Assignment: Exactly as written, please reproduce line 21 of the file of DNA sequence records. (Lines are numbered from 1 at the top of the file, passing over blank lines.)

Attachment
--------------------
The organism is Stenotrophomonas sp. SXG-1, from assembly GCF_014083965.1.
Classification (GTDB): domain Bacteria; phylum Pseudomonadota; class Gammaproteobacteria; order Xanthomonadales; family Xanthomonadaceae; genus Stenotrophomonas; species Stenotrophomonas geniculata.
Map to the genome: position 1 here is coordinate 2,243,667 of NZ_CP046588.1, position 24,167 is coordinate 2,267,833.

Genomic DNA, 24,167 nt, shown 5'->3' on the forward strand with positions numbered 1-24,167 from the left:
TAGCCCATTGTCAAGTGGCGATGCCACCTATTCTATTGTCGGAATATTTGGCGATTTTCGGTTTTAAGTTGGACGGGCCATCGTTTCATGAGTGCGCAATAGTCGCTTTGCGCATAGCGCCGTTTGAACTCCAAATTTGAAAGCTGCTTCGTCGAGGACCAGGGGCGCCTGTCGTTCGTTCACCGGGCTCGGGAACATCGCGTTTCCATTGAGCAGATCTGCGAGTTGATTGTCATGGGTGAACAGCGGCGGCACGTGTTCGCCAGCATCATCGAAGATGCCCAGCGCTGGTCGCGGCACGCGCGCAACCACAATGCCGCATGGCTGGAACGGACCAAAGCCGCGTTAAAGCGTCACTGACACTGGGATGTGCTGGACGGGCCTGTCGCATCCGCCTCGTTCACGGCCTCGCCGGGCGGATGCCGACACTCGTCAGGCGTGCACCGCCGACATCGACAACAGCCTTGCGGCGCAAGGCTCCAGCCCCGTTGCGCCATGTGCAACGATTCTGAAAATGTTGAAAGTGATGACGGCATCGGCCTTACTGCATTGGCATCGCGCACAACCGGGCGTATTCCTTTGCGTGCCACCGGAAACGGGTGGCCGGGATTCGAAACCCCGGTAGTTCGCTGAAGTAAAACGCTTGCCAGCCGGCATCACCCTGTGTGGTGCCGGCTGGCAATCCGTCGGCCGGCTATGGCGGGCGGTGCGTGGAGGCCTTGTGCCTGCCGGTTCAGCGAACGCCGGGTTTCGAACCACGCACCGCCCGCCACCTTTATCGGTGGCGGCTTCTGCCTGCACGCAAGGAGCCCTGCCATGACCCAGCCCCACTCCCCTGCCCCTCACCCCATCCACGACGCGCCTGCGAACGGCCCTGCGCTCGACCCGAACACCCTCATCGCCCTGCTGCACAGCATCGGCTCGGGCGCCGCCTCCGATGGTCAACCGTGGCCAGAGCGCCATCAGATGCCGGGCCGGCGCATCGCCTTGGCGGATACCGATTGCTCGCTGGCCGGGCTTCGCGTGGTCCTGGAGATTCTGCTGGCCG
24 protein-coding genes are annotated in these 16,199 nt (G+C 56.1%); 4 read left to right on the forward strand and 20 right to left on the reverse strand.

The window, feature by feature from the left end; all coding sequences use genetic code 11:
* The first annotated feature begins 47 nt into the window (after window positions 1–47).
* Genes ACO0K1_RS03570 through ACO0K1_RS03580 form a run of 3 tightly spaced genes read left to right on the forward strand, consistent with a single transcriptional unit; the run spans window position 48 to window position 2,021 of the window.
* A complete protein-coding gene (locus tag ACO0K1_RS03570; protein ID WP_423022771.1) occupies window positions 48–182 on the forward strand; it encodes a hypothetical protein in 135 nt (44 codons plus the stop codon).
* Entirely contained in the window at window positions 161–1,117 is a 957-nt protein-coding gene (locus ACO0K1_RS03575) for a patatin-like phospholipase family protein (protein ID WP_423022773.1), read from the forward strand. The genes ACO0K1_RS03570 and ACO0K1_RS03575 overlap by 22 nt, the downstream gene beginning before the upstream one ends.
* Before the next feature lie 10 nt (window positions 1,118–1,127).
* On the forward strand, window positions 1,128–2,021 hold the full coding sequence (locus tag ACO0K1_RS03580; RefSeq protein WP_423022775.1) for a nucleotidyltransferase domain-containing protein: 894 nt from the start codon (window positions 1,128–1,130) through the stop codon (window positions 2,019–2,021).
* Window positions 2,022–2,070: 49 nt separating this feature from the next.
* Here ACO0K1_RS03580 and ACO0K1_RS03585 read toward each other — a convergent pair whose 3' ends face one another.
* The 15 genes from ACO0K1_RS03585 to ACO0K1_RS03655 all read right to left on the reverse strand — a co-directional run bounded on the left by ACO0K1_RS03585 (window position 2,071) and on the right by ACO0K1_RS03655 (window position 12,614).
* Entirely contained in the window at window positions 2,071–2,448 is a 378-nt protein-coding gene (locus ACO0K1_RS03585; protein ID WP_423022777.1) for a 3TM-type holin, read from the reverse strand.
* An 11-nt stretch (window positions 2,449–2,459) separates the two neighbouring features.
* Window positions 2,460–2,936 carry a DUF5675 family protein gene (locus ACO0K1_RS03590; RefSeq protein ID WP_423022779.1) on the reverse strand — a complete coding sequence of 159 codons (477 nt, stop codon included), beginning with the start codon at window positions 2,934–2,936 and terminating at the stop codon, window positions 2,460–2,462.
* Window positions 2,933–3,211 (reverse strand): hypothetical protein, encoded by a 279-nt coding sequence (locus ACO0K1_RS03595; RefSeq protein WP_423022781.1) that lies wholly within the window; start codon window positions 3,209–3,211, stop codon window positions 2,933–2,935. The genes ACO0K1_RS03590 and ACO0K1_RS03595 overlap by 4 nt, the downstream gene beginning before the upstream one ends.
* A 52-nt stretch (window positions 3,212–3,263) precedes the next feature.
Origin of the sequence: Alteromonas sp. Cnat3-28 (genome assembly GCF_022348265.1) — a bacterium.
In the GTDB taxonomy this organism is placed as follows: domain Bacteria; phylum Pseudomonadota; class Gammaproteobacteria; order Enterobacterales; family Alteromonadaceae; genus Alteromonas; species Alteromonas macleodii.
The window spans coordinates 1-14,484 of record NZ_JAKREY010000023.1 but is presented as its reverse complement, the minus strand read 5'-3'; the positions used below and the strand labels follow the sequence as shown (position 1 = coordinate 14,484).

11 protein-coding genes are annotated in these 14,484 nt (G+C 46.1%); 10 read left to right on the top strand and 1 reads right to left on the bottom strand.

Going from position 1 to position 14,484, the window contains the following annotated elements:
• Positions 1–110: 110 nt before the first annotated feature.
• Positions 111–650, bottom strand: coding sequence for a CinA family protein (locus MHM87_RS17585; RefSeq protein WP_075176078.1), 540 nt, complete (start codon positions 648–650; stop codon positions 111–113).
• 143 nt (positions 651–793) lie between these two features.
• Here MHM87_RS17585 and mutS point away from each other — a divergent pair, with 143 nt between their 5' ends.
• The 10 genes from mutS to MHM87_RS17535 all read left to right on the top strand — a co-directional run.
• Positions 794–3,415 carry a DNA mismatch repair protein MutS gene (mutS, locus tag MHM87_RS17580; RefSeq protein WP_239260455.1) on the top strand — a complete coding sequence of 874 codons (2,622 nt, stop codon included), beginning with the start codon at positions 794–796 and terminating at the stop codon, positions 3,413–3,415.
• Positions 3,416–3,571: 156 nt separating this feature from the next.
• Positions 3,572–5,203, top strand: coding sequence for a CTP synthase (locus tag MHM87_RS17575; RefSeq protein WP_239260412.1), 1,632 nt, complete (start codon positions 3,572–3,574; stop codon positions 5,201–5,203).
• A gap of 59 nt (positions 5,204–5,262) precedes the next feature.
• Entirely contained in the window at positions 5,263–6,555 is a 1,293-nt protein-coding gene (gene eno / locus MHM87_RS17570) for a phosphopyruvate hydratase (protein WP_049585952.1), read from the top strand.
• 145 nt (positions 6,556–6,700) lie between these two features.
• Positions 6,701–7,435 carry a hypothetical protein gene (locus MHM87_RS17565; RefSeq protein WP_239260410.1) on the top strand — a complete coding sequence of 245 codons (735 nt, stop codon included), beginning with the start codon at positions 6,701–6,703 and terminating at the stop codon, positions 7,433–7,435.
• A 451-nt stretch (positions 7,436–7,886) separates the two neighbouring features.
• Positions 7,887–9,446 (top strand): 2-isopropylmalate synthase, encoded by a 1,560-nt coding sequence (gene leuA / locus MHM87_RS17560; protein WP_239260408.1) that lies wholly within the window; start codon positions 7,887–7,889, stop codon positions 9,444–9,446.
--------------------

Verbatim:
* A 52-nt stretch (window positions 3,212–3,263) precedes the next feature.